|Publication number||US5074653 A|
|Application number||US 07/458,785|
|Publication date||Dec 24, 1991|
|Filing date||Dec 29, 1989|
|Priority date||Jan 2, 1989|
|Also published as||DE3900022A1|
|Publication number||07458785, 458785, US 5074653 A, US 5074653A, US-A-5074653, US5074653 A, US5074653A|
|Original Assignee||Mittelhaeuser Bernhard|
|Export Citation||BiBTeX, EndNote, RefMan|
|Patent Citations (15), Referenced by (14), Classifications (5), Legal Events (3)|
|External Links: USPTO, USPTO Assignment, Espacenet|
The present invention relates to an external side or rear view mirror for a motor vehicle, including a housing that accommodates a mirror panel and is provided with two swivel pins that are disposed one behind the other in the longitudinal direction of the vehicle and in an operative position of use of the mirror, are disposed in journal means such that the housing, about an axis defined by one of the swivel pins, can be swiveled, in either of two opposite directions, out of the operative position, in which the housing is disposed essentially perpendicular to the longitudinal direction of the vehicle, and into a swiveled end position in which the housing is disposed essentially parallel to the longitudinal direction of the vehicle.
This ability of the housing, along with the mirror panel that is disposed therein, to be able to swivel is advantageous; in the event that the mirror is bumped or struck, the mirror housing can deflect in one or the other direction, thereby generally also preventing damage to the mirror.
Pursuant to the present invention, this possibility for being able to deflect the mirror housing should be maintained, while at the same time making it possible for the housing to be retained in the pivoted position (at least in a position that is approximately parallel to the longitudinal axis of the vehicle), in order in this way to be able to allocate to the mirror a so-called park position.
It is therefore an object of the present invention to embody a mirror of the aforementioned general type in such a way that it can be moved into a position that is parallel t o the longitudinal direction of the vehicle, and can be retained in this position.
This object, and other objects and advantages of the present invention, will appear more clearly from the following specification in conjunction with the accompanying schematic drawing, in which:
FIG. 1 is a partially broken away and cross-sectioned plan view of one exemplary embodiment of the inventive rear view mirror in an operative position of use; and
FIG. 2 is a partial cross-sectional view taken along the line II--II in FIG. 1.
The mirror of the present invention is characterized primarily by abutment support means for the other of the swivel pins, which during swiveling of the housing out of the operative position leaves its journal means; expediently, for the swiveled position an arresting means is associated with the swivel pin, with this arresting means preferably being in the form of a spring and, when the housing swivels, catching in a stop position but also being capable of being conveyed out of this stop position when a certain mechanical action is expended and it is desired to move the mirror back into its operative position, where the housing extends essentially perpendicular to the longitudinal direction of the vehicle.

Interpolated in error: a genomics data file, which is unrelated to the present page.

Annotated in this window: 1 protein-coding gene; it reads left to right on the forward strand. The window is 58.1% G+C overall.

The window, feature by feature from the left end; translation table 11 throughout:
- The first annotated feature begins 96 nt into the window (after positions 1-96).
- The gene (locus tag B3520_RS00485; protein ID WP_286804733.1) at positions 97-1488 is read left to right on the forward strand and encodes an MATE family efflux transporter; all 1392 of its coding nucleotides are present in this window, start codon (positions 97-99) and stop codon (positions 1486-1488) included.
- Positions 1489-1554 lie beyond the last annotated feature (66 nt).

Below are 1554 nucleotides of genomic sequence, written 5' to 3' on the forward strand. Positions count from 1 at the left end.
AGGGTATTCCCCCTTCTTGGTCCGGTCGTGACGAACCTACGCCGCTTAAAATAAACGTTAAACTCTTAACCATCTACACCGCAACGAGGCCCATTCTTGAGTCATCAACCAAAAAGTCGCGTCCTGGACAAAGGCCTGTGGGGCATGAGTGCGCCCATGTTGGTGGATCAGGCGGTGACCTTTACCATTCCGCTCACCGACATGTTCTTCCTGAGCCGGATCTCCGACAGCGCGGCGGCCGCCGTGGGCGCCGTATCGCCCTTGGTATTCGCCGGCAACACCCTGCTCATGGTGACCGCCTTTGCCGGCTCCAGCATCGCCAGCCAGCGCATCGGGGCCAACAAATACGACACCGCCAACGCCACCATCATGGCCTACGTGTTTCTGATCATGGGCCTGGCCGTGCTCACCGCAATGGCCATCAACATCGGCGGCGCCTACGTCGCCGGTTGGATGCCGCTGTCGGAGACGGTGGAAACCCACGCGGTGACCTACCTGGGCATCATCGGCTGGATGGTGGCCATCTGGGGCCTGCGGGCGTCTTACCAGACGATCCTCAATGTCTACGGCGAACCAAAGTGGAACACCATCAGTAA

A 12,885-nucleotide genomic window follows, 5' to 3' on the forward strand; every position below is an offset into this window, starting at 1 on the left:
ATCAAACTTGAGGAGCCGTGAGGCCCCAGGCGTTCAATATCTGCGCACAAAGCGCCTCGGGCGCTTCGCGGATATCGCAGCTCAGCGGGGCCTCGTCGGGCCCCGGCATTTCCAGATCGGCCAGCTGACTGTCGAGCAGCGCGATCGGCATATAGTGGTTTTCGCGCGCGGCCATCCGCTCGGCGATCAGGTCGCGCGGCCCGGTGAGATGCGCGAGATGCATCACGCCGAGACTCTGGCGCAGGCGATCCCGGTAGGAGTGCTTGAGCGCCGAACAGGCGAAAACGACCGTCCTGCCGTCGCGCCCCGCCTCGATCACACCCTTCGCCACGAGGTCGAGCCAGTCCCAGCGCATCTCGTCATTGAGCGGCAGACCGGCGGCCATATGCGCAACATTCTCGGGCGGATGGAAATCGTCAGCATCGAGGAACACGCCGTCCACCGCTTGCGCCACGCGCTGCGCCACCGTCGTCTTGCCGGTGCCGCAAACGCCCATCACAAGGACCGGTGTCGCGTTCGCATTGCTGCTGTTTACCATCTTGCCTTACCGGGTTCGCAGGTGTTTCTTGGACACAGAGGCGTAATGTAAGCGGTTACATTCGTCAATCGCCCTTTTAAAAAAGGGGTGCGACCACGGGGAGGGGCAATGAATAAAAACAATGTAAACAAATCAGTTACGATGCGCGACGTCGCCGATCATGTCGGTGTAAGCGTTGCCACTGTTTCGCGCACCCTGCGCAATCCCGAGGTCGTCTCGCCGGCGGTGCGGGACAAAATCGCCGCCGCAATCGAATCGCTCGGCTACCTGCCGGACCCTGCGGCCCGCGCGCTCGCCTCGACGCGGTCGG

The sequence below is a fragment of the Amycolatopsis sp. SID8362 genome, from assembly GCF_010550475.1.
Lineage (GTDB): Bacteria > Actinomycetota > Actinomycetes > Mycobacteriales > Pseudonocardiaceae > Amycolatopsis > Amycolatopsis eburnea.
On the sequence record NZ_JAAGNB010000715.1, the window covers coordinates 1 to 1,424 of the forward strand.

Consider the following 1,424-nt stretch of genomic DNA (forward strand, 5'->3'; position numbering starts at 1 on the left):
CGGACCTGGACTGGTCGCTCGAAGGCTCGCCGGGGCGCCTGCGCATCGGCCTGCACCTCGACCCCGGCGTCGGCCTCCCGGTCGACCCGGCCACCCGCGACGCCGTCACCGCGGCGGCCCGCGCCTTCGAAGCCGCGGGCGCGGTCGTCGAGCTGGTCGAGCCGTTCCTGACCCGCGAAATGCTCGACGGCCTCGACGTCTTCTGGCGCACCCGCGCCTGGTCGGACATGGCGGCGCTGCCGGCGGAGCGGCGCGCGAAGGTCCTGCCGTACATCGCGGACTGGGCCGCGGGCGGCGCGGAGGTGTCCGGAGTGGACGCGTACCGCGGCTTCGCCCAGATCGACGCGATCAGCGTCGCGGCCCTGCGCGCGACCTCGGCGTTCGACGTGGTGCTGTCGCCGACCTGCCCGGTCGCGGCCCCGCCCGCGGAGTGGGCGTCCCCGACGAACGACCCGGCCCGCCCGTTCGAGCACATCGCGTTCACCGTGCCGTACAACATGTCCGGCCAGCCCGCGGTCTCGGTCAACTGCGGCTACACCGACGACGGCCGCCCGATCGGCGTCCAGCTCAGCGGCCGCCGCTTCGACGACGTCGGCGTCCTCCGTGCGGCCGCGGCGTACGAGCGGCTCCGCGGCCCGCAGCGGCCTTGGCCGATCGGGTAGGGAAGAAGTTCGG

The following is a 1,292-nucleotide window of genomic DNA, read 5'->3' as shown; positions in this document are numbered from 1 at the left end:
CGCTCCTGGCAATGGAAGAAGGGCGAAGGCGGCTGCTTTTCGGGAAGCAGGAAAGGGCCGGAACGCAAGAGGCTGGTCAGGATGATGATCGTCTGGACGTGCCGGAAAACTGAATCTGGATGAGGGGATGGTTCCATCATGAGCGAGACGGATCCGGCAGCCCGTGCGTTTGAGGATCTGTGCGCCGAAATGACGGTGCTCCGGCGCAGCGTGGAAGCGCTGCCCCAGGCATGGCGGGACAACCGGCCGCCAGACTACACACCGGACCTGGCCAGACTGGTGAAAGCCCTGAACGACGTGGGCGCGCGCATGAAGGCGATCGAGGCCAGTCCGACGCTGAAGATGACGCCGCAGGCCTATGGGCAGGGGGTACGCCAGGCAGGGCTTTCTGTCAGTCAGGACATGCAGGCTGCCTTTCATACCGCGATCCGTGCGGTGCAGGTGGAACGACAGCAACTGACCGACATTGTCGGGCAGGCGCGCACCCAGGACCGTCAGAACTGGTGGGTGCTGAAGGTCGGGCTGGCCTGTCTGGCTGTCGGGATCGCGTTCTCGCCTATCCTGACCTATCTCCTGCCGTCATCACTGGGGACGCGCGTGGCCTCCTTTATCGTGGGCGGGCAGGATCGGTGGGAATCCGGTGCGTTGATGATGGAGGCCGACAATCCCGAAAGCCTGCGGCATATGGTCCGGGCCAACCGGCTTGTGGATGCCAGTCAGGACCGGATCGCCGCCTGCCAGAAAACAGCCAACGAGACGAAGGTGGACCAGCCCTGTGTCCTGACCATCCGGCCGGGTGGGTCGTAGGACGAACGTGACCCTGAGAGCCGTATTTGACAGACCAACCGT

Accordingly, the housing, along with the mirror panel, can be swiveled out of the operative position either to the front or to the rear, to thereby obtain one of the aforementioned park positions.
The abutment support means is preferably embodied in such a way that it is disposed at the end of a guide means for the swivel pins, so that the swivel pins cannot lift out of the journal means or abutment support means.
Further specific features of the present invention will be described in detail subsequently.
Referring now to the drawing in detail, the mirror essentially comprises a base which is securely mounted on the vehicle, a dish-shaped housing 2, which in the forward direction of travel of the vehicle is open toward the rear, and in addition a mirror panel 4 that is disposed in the opening of the housing 2 and is adjustable in all directions via a ball-and-socket joint 3, which is indicated by dashed lines. The forward direction of travel of the vehicle, which is also the longitudinal direction of the vehicle, is indicated by the arrow 5.
Secured to the base is an approximately plate-shaped holder 6 that is provided with side of abutment surfaces 7 that are parallel to one another and extend approximately horizontally (FIG. 2); one of the abutment surfaces 7 is disposed on top, and the other is disposed on at the bottom of the holder 6. At that end facing the vehicle, i.e. the base 1, the holder 6 is provided with two spaced-apart journal locations or means 8 that are disposed at the front and at the rear as viewed in the longitudinal direction of the vehicle (FIG. 1); these journal locations 8 have a pocket-shaped, channel-like configuration.
The two journal locations 8 serve to receive respective pairs of swivel pins 9, 9' which at each journal location 8 are disposed on both sides of the holder 6 and engage in the corresponding journal locations 8, which are, also disposed on both sides. The swivel pins 9, 9' of each journal location 8 in the form of stubs that are arranged in pairs and are aligned with one another (FIG. 2), and are secured on the inside of plate-like members 10 that are spaced apart by a distance 70 that corresponds to the distance between the two abutment surfaces 7, i.e. the thickness of the holder 6. The members 10 are integral parts of the housing 2 and are interconnected via crosspieces 11, which serve for the securement of leaf-type springs 12. At their free end, these leaf-type springs 12 have a curved or arcuate configuration and extend around round means of the journal locations 8 from the outside in such a way that both springs 12 always try to hold the two pairs of swivel pins 9, 9' in the position illustrated in FIG. 1, whereby the housing 2 with the mirror panel 4 also maintains this position.